Confused about the differences between compost and mulch? Both are often mentioned in gardening guides, but they each serve very different purposes. Here’s everything you need to know about compost vs mulch.
While compost can be used as a mulch, other mulches can’t be used instead of compost, which is why comparing the two can seem tricky at first. Let’s break it all down…
What is Compost?
Compost is decomposed organic material. It looks and feels just like soil, and can be made up of a variety of different organic matters, such as:
- Animal manure
- Kitchen scraps
- Yard waste and lawn clippings
- Paper and cardboard
- Garden soil
These items are gathered together, either in a heap or in a compost bin. With the addition of water and time, the process of aerobic biodegradation causes all of those materials to break down, resulting in a nutrient-rich compost.
Compost can be used in a few different ways:
- Mixed into garden soil to improve soil aeration and structure while adding nutrients to the soil.
- In raised beds and containers for growing plants.
- As a mulch.
What is Mulch?
Mulches can be both organic and inorganic.
They are used as a top-dressing, spread over the surface of soil around plants and trees.
There are several different types of mulch out there, but some of the most popular are:
- Lawn clippings
- Shredded bark
- Shredded leaves
Inorganic materials, such as plastic sheets, recycled rubber, or gravel, can be used as a mulch too. However, the term “mulch” usually refers to organic materials that break down over time.
What is Mulch Used For?
Spreading a mulch over the surface of your soil has a number of benefits:
- Limiting the growth of weeds
- Regulating soil temperature
- Maintaining soil moisture levels
- Preventing soil erosion
Since most mulches are organic in nature, they slowly decompose over time. As this happens, nutrients are added into the soil, not only improving its fertility but also its structure.
Compost vs Mulch: The Main Differences Summarized
If you’re still feeling a little confused, here are the main differences between compost and mulch:
- A mulch is laid over the top of soil, whereas compost is mixed in, or used on its own instead of soil.
- Compost is always made up of decomposed organic materials. A mulch is often made up of organic materials too, but these are usually in their whole form rather than being decomposed.
- Compost is full of nutrients, in a form that’s readily available to plants. An organic mulch will only release its nutrients once it starts to break down.
Take your lawn clippings as an example. These can be spread over your garden beds and around the base of your plants in their whole form. This mulch will prevent weeds from popping up, while keeping your plants moist and at a consistent temperature.
Alternatively, your lawn clippings could also be added to a compost heap, along with other organic materials. Once the whole heap breaks down, the compost can then either be mixed into your garden soil or used in pots and containers.
Combining Compost and Mulch
As you can see, compost and mulch work in 2 very different ways.
Ideally, you should be using both in your garden for maximum benefits.
While compost will work its magic in the deeper layers of your soil, the mulch will protect and nourish from above, giving your plants a double dose of goodness.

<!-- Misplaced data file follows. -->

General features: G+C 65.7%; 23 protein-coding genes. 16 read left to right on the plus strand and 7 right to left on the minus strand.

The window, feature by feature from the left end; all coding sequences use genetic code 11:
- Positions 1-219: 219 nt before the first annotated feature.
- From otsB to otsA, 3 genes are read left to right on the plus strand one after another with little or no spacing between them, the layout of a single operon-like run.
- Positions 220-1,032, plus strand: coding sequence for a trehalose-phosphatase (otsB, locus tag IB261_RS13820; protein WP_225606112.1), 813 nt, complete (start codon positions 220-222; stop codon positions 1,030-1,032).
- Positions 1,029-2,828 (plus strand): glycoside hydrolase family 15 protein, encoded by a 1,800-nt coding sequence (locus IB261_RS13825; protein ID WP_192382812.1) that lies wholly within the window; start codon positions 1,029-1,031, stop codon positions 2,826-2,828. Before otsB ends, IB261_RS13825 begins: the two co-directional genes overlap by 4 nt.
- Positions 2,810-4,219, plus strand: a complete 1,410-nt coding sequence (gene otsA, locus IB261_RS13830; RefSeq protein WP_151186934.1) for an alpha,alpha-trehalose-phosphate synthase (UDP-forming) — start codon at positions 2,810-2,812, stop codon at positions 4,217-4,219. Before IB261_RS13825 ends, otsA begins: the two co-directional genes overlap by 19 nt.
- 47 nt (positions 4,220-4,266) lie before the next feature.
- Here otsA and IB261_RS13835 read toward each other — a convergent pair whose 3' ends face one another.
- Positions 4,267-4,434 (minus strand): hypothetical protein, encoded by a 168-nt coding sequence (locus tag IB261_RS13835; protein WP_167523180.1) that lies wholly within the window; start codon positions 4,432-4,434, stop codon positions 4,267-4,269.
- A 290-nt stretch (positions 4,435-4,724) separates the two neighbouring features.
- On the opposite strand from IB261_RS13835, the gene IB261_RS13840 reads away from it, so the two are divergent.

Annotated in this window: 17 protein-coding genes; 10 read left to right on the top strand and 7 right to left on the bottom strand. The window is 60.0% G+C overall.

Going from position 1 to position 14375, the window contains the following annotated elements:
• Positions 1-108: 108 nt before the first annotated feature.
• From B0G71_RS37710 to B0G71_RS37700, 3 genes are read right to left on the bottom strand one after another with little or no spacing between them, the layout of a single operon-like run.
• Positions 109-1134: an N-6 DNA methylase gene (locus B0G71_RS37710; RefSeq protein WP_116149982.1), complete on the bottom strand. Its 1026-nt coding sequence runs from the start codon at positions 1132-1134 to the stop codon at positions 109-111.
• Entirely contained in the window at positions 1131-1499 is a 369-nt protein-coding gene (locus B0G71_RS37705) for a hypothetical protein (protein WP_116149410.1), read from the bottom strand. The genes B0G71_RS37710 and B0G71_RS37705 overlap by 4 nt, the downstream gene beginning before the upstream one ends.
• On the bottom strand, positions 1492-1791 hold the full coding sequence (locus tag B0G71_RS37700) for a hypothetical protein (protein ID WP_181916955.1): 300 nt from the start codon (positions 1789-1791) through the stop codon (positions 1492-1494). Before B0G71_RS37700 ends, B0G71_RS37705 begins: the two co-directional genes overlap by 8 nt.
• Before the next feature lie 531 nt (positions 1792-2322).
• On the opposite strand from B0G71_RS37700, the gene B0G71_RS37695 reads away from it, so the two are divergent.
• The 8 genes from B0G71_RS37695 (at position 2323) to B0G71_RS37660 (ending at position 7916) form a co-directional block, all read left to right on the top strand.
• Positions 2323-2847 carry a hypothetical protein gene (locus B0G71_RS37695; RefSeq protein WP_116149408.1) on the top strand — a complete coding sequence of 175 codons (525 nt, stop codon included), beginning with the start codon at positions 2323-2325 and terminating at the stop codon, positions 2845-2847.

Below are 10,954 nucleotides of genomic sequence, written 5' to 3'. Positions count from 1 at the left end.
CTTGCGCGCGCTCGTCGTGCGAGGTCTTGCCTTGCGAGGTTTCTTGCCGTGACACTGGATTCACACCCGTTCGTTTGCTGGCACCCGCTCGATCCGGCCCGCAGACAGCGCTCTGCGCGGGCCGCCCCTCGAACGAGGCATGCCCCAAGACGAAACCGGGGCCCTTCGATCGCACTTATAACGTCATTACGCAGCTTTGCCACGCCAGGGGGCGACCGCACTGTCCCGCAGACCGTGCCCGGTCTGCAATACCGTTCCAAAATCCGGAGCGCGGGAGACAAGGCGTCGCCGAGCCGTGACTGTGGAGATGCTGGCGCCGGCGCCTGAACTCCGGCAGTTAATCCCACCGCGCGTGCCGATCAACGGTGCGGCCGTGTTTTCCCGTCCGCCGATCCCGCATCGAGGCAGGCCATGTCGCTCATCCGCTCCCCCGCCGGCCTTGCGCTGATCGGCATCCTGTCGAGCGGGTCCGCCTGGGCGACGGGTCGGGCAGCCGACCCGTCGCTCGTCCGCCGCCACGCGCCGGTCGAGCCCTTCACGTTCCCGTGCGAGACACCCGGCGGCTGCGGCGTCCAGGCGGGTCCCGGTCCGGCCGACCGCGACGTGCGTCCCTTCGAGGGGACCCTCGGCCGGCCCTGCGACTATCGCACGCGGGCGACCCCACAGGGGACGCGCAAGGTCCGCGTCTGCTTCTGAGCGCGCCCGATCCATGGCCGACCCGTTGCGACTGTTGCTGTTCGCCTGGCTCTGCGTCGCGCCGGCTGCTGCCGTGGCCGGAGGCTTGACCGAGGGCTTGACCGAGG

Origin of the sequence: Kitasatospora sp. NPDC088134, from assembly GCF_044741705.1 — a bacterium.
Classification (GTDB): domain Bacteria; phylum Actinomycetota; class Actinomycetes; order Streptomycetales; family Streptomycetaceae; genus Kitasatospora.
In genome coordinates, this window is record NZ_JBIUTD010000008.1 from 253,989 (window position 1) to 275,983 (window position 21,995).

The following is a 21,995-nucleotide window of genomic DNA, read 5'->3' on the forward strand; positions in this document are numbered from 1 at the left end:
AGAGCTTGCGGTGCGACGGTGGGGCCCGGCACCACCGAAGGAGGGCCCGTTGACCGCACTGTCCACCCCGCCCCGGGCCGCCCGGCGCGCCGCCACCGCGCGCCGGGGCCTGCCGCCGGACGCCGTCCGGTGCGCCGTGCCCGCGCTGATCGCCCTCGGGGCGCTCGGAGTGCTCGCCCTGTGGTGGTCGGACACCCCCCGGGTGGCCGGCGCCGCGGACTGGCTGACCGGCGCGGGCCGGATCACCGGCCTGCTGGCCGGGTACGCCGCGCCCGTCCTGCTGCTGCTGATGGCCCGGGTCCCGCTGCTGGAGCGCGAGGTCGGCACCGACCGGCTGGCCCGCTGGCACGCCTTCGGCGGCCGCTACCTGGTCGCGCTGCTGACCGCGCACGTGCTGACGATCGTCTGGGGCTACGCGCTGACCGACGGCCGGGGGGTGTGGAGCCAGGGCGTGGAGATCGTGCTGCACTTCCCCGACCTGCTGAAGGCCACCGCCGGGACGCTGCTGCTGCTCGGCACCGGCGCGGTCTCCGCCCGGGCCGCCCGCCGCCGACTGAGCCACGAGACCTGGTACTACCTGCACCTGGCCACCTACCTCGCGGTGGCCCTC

This video is a primer to get you started with the language of compost and mulch:
Even though compost differs from most other mulches because it contains organic materials that have already broken down, it still makes a fantastic mulch.
It provides all of the same benefits as other types of mulches, but with the added bonus of being even richer in nutrients, all of which gets sent straight over to your plants.
Each time it rains or you water your compost mulch, those nutrients get pushed deeper and deeper into the soil, which really enriches it and boosts its health.
How to Use Compost as Mulch
Using compost as mulch is easy. All you need to do is spread a layer of compost over the surface of your soil around your plants. Extend this outwards by about a couple of feet.
As with all mulches, the thickness of your compost layer is important. Mulches need to be between three and four inches thick in order to prevent the sunlight from penetrating through and activating all of those weed seeds.
Don’t be tempted to pile it on too thickly, however…
A mulch that is too thick will become hydrophobic. This means that it will prevent water from reaching the soil beneath. A too-thick mulch could also harbor a number of diseases and pathogens, causing more harm than good to your plants in the end.
Ideally, mulch your plants with compost twice a year; once in the spring and once in the fall. This will help to ensure good water retention during the hot summer months, while also protecting your plants from the cold in the winter.
Unlike many other mulches, a compost mulch does not need to be removed each time you re-mulch. Instead, your next layer of compost mulch can simply be spread over the top.
A Double-Layered Mulch
If you don’t have enough compost for a four-inch layer of mulch, you can always combine your compost with another mulching material.
To do this, spread your compost mulch around your plants in an even layer. Then, top this with another mulch, whether this may be shredded leaves, grass clippings, or anything else.
For further information, let’s watch this video:
Many gardeners often compare compost vs mulch because they want to know which one is best for their garden.
The answer is both – one works from below while the other works from above, and combining the two is what will bring you the biggest transformations when it comes to the health of both your garden soil and your plants.